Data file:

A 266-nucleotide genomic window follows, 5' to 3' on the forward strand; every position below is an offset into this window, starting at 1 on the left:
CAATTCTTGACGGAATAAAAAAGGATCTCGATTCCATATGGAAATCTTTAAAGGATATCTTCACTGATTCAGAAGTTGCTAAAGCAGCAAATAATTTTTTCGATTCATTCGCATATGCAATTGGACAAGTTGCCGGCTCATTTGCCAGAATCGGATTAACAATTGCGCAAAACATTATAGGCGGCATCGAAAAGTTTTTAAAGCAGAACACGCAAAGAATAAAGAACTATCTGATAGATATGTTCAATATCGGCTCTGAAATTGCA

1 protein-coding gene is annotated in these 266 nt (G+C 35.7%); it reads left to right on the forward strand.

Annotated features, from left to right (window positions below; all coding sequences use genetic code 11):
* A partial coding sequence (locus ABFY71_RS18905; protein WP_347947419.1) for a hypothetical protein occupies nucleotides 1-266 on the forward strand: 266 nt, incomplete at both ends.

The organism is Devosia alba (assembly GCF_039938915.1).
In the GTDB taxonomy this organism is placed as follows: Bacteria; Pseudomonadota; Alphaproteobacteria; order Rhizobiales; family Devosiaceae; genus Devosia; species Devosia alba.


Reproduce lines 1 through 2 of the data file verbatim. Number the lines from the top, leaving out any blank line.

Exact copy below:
A 266-nucleotide genomic window follows, 5' to 3' on the forward strand; every position below is an offset into this window, starting at 1 on the left:
CAATTCTTGACGGAATAAAAAAGGATCTCGATTCCATATGGAAATCTTTAAAGGATATCTTCACTGATTCAGAAGTTGCTAAAGCAGCAAATAATTTTTTCGATTCATTCGCATATGCAATTGGACAAGTTGCCGGCTCATTTGCCAGAATCGGATTAACAATTGCGCAAAACATTATAGGCGGCATCGAAAAGTTTTTAAAGCAGAACACGCAAAGAATAAAGAACTATCTGATAGATATGTTCAATATCGGCTCTGAAATTGCA